Attrition rates vary, but, per Ayers, they typically hover around 80 percent. For a requested block of 50 rooms, that would mean your party would be required to fill 40. If your party only fills 35 rooms, you, as the creator of the block, would be required to pay for the remaining five rooms. Courtesy blocks typically do not require a hard contract, but a hotel may opt for a contract or they may take down your payment information if an attrition rate is involved.

5. Get the word out. 

Once you’ve secured your hotel block, you’ll want to add the information to your wedding website. If you’re sending out paper invitation suites, you can also include the details on an accommodations card insert. Here's one way to word the announcement:

For your convenience, a block of rooms has been reserved at [HOTEL NAME.] Please use the following link to reserve your room online; you can also call the hotel directly at [PHONE NUMBER]. Please reference the [LAST NAME] Wedding and be sure to book your room by [CUTOFF DATE] in order to receive the discounted rate. 

A hotel block typically opens one year prior and closes about 30 days before your wedding date.

Tips for Booking a Hotel Room Block

Book as early as possible. 

Definitely book early—meaning as soon as you’ve locked in your wedding date and venue. Not only will this secure the lowest rates possible for your guests, but it will also allow them to make travel plans as soon as they receive their save-the-dates.

Be strategic about location.

While your hotel blocks should be convenient to your venue (in a city, 15 to 20 minutes away from where you’re marrying is ideal), it’s actually more important that they be close to each other. “That way, if you’re hosting a brunch or an after-party, it’s easy for people to get to the location,” says Ayers. “Or, if you’re offering transportation to the wedding, the [bus or trolley] only has to make one stop that people can meet at. It saves time in the long run.”

Negotiate for the best rates. 

“If you’re choosing between two hotel blocks, be open with the salesperson,” says Ayers. “Ask if they can add rooms to the block or drop the rate. It’s not guaranteed, but definitely worth asking if you’re having a hard time deciding.” In Ayer’s experience, there can be some wiggle room between $10 and $30 on rates and flexibility of up to five additional rooms on a block.

You should also inquire about deals for you and your spouse (some hotels will comp a couple’s room on their wedding night as part of the block incentive) as well as discounted rates for auxiliary events held at the hotel. "If you book a brunch at the same time you book the block, you can ask for a 10 percent discount at booking," Ayers offers as an example.

Know the magic words for perks. 

When a hotel gets back to you with their rates, ask if they offer “any special concessions based on the pickup.”

“A hotel will know what you mean by that,” says Ayers, who explains that “concessions” are special perks given to a couple for hitting a percentage of rooms booked (the “pickup”) within their block. The pickup is usually high—around 90 percent—and perks can vary. What Ayers often sees is an upgraded suite for both sets of the couples’ parents, or the ability to book a suite at a standard room rate.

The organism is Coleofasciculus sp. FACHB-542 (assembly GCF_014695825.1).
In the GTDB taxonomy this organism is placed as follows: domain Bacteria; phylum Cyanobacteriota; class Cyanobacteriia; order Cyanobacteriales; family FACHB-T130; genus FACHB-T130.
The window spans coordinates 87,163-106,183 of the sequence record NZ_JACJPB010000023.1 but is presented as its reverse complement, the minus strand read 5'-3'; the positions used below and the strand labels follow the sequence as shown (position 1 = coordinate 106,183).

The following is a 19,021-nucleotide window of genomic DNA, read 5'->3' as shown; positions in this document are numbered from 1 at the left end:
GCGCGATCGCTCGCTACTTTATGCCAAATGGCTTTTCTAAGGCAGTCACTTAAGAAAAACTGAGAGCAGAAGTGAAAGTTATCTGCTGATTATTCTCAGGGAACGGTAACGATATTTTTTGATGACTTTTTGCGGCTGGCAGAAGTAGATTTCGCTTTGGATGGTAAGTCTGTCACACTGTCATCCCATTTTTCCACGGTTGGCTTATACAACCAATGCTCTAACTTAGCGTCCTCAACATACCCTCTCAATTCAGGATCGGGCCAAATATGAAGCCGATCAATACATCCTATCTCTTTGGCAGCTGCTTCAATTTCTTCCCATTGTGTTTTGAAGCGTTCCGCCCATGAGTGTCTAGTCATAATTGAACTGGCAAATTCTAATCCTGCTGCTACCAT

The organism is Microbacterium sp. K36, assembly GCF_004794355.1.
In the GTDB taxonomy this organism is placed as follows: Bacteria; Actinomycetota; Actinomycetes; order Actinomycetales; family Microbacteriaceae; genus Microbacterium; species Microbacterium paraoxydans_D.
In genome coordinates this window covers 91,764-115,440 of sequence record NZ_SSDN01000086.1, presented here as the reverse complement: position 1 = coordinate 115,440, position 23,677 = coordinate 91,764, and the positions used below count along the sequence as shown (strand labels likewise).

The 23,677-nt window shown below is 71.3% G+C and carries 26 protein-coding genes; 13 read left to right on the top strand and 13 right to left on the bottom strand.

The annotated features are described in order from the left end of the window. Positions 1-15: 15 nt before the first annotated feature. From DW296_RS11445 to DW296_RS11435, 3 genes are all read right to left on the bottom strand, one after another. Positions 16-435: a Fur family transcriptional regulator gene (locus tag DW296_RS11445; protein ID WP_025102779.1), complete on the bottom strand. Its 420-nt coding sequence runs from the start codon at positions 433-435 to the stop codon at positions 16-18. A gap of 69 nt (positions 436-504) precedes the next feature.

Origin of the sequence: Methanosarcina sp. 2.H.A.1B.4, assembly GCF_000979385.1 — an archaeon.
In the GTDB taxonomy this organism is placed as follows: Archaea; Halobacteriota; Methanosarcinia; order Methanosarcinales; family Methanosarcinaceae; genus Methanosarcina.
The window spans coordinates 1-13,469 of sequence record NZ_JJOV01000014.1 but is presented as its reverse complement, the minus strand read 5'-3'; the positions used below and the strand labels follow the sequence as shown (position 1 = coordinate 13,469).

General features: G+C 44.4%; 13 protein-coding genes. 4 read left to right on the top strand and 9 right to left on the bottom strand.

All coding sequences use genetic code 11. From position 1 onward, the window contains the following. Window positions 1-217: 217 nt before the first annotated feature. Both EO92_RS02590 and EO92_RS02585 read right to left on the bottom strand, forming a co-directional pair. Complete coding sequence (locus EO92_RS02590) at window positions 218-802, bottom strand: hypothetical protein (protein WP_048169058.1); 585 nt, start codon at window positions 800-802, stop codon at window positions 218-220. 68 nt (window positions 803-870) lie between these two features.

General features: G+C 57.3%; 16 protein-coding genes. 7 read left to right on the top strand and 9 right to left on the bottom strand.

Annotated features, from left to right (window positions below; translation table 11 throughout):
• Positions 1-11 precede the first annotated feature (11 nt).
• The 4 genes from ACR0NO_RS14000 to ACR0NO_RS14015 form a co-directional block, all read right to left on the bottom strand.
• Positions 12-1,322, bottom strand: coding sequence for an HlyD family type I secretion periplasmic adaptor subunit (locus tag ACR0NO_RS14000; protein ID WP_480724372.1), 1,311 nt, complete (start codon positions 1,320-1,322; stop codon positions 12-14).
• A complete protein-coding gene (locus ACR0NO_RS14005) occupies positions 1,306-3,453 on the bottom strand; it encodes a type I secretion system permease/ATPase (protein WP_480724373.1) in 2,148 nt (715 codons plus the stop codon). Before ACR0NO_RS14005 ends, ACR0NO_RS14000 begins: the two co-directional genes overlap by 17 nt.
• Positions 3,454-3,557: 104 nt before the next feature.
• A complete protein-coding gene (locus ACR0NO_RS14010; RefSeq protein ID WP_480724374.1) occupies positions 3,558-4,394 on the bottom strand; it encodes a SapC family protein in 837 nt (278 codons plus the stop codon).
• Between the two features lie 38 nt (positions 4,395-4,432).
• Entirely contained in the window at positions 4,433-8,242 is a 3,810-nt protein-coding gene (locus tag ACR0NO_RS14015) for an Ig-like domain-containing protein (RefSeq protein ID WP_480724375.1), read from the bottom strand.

If you’re willing to get a little crafty—and you’re confident in the number of rooms your party will book—pickup concessions can also be another reason to go with more than one block. If you know you’ll book 90 percent of your block at each hotel, you can spread those perks to more wedding VIPs, like grandparents or members of the bridal party.

Hotel Room Block Etiquette 

What should the price point difference be for my hotel blocks? 

If you’re going to book more than one block, it’s a good idea to be considerate of all budgets. While some attendees might be excited to splurge on a five-star boutique property, others might need something more economical. When choosing your blocks, you’ll want at least a $40 to $50 difference in rates, especially if your more expensive hotel runs over $200 per night.

Who pays for the hotel rooms? 

“Whoever is booking the room should pay for the room,” says Ayers. Meaning it is not the couple’s or the host of the wedding’s responsibility to cover lodging for guests.

What’s the best way to hand out welcome bags? 

There are two common ways to get welcome bags to your guests:

  1. Have the front desk agent hand out bags directly to your wedding guests at check-in. This is usually a complimentary service.
  2. Have the bags delivered directly to your guests’ rooms. This is a more luxurious way to present them, no doubt, but it usually comes with a cost—per Ayers, a $3 to $8 fee per room.

You can call a hotel at any time ahead of the wedding to review and/or update your rooming list. Guests may have booked using credit card points or a third-party website instead of directly with your block, so they might not be on the list to receive a welcome bag.